Tinnitus and Hearing Health Calgary, Calgary AL

Woman suffering from ringing in her ears.

The ringing of tinnitus can be annoying whether you just hear it sporadically or all of the time. There may be a more suitable word than annoying. How about frustrating or makes-you-want-to-bash-your-head-against-the-desk aggravating? Regardless of the description, that sound that you can’t turn off is a big problem in your life. What can you do, though? How can you stop that ringing in your ears?

What is Tinnitus And Why do You Have it?

Start by finding out more about the condition that is responsible for the clicking, ringing, buzzing, or roaring you hear. It’s estimated as much as 10 percent of the U.S. population suffers from tinnitus, which is the medical term for that ringing. But why?

Tinnitus is a symptom of something else, not a condition in and of itself. That something else is hearing loss for many people. Hearing loss often comes along with tinnitus as a side effect. It’s not really evident why tinnitus happens when there is a decline in a person’s hearing. The latest theory is the brain creates the noise to fill a void.

Thousands, maybe even hundreds of thousands of sounds are encountered each day. There is talking, music, car horns, and the TV, for example, but those are just the noticeable noises. What about the spinning of the blades on the ceiling fan or the sound of air blowing into a vent. Your brain decides you don’t really need to hear these sounds.

The point is, hearing these sounds is “normal” for your brain. If half of those sounds are shut off, what happens then? The part of your brain in charge of hearing gets confused. It may produce the phantom tinnitus sounds to compensate because it recognizes sound should be there.

There are also other possible causes of tinnitus, however. Severe health problems can also be the cause, such as:

  • High blood pressure
  • Acoustic neuroma, a tumor that grows on the cranial nerve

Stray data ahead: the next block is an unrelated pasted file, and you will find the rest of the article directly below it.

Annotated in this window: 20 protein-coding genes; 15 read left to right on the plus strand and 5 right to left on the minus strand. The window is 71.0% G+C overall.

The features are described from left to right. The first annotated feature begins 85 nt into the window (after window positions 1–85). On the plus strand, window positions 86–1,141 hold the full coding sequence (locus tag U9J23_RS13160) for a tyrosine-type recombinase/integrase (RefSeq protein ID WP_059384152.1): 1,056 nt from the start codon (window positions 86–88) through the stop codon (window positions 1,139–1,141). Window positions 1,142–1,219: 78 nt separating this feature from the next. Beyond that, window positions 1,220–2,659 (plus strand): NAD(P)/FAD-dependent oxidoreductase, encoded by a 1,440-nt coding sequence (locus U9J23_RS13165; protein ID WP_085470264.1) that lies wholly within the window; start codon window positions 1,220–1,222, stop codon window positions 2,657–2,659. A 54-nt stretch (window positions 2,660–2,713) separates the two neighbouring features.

• Meniere’s disease
  • Turbulent blood flow
  • A reaction to medication
  • Head or neck tumors
  • Atherosclerosis
  • Head or neck trauma
  • Poor circulation
  • Temporomandibular disorders (TMJ)

Tinnitus can be caused by any of these things. Despite the fact that you can hear fine, after an injury or accident, you might still experience this ringing. Before you look for other methods of dealing with it, you should schedule an appointment with a doctor to get a hearing exam.

Can Anything be Done About Tinnitus?

Once you discover why you have it, you can figure out what to do about it. Giving the brain what it wants might be the only thing that works. If tinnitus is caused by the lack of sound, create some. Something as basic as a fan running in the background could create enough sound to turn off the ringing, it doesn’t have to be much.

A white noise generator is a kind of technology that is designed specifically for this purpose. They simulate a natural sound that is soothing like the ocean waves or rain falling. Some have pillow speakers, so you hear the sound as you sleep.

Hearing aids will also do the trick. You can turn up the sounds that your brain is looking for, like the AC running, with quality hearing aids. The brain no longer needs to generate phantom noises because hearing aids normalize your hearing.

For many people, the solution is a combination of tricks. Using a white noise generator at night and wearing hearing aids during the day are examples of this approach.

There are also medications available if soft sounds are not successful or if the tinnitus is more severe. Medications such as Xanax and possibly other antidepressants can silence this noise.

Handle You Tinnitus With Lifestyle Changes

Making a few lifestyle modifications can help, too. Identifying if there are triggers is a good place to begin. Keep a record and make a note of what’s happening when the tinnitus starts. Be specific:

  • Did you just take medication even over-the-counter products like Tylenol?
  • Are you drinking alcohol or smoking a cigarette?
  • Did you just have a cup of coffee or soda?
  • What did you just eat?
  • Is there a particular noise that is triggering it?

The more specific your information, the faster you’ll see the patterns that could be inducing the ringing. Meditation, exercise, and biofeedback can help you avoid stress which can also be responsible.

An Ounce of Prevention

Take the appropriate steps to prevent tinnitus from the beginning. Begin by doing everything you can to protect your hearing like:

  • Turning down the volume on everything
  • Taking care of your cardiovascular system
  • Not wearing earbuds or headphones when listening to music
  • Wearing ear protection when you’re going to be around loud noises

Eat right, exercise, and if you have high blood pressure, take your medication. Finally, schedule a hearing exam to rule out treatable issues that increase your risk of hearing loss and the tinnitus that comes along with it.

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